# Defined LM339 behavior when the (+) input is floating

I was troubleshooting a charge indicator circuit on a tire inflator/flashlight. The green LED is supposed to light up if the battery voltage is above a certain voltage level. The LED is connected to one of the outputs of an LM339 Quad Comparator. The corresponding (-) input to that output was connected to the circuit tracing back to the battery, but the corresponding (+) input just seemed to be floating. I couldn't see any traces off of that pin going anywhere. According to the 339's datasheet, output will go HIGH (with a pull-up resistor) if the (+) input voltage is higher than the (-) input voltage.

My question: With the LM339, if the (+) input is floating, does the IC have a set percentage of VCC to "make" the (+) input?

I'm not a pro at searching through datasheets, so maybe the answer is staring me in the face and I just missed it. I am as sure as I can be about that pin not being connected to anything on the PCB, though.

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"According to the 339's datasheet, output will go HIGH if the (-) input voltage is higher than the (+) input voltage". No. The output is open collector, and it can never go high by itself. With a pull-up resistor, it will go high when the (+) input is higher than the (-) input. See Vid in Ioh and Vol, on Page 6. –  Telaclavo May 21 '12 at 18:39
Thank you. I gladly welcome correction. –  Pete May 21 '12 at 18:46
Probably, that specific comparator is just used as an inverter / current driver. Whenever the (-) input voltage goes above a certain threshold (which, frankly, I still can't tell how much it is, when the (+) input floats), the output will pull low, turning the LED on (if cathode goes to output of comparator, and anode to positive or series resistance). –  Telaclavo May 21 '12 at 18:49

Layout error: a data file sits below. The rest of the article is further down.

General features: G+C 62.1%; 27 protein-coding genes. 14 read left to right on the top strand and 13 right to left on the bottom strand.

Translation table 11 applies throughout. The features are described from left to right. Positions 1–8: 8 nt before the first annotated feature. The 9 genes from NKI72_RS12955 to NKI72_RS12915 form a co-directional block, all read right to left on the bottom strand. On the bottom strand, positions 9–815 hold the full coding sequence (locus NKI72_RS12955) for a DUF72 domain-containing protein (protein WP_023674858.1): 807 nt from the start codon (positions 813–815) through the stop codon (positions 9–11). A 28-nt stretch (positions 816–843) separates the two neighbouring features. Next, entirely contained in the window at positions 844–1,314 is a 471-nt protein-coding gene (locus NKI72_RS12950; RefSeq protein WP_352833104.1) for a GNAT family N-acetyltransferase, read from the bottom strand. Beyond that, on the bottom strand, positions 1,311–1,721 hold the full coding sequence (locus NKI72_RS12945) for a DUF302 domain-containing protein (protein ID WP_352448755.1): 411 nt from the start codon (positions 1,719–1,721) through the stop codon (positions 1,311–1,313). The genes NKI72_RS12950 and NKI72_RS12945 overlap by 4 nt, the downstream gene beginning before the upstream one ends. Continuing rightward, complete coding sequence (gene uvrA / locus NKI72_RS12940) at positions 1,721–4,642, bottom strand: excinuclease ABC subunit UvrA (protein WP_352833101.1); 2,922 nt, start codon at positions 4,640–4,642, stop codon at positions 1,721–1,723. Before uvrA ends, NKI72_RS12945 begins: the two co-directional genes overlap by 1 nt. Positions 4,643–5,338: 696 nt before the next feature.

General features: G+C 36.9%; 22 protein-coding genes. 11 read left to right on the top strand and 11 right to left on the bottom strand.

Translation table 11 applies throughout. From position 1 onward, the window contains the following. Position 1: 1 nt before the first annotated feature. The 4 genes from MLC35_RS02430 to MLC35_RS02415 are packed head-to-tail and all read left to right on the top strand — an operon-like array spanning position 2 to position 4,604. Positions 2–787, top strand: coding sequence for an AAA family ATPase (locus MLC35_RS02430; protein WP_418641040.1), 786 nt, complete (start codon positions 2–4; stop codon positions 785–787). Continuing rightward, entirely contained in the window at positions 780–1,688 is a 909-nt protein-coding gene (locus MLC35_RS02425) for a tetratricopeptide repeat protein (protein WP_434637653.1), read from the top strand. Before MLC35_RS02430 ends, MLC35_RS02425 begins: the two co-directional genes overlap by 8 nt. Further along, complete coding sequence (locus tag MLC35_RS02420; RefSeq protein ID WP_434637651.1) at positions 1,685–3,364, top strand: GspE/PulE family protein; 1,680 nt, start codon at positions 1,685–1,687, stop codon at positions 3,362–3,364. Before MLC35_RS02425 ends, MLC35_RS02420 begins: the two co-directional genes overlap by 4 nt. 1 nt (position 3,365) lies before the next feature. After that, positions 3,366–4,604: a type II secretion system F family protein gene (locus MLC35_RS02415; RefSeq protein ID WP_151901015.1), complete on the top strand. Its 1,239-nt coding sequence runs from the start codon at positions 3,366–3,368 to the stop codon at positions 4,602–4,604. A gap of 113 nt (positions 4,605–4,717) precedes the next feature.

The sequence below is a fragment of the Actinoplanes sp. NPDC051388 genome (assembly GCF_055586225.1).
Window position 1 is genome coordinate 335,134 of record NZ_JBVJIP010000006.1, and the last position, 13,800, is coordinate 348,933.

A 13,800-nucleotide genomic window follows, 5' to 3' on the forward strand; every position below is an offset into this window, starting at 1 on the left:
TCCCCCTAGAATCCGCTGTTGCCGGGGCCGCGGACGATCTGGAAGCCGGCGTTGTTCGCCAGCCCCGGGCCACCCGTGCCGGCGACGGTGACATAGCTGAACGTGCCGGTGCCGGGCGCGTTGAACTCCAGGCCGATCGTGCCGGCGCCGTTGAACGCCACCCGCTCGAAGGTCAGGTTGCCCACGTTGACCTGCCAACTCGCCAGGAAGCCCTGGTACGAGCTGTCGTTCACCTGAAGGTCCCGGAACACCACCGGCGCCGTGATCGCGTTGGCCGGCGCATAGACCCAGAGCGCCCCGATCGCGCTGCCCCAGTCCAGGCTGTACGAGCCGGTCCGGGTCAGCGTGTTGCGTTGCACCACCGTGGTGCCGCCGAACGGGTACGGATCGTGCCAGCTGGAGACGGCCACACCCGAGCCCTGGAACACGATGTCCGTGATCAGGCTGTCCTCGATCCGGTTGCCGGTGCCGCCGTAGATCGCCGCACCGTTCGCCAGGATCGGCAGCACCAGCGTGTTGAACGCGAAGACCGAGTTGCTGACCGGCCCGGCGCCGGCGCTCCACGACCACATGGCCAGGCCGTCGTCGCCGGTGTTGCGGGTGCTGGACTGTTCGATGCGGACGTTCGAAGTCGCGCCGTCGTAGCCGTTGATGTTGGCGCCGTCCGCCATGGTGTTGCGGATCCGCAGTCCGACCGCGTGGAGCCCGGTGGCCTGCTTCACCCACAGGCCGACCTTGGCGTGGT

If the PCB has copper on the component side, is there a chance that a small copper trace comes out of that pin, and goes underneath the IC, so that you can't see it? –  Telaclavo May 21 '12 at 19:05
That's possible. If having an input on such a comparator not connected to anything leads to truly undefined behavior, I guess it must be connected to something, even if I can't tell what by looking at it. –  Pete May 21 '12 at 21:29
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So it seems that you have to apply a voltage lower than $V_{CC}$ minus two B-E junctions to have an effect on the left branch of the difference amplifier. Not connecting it will be the same as applying $V_{CC}$.
I don't think that the threshold is at $V_{CC}$. I would bet (though I'm not sure) for $V_{CC}-(2·0.7)$. The common-mode input voltage range includes GND (as the datasheet says), but not $V_{CC}$. –  Telaclavo May 22 '12 at 10:54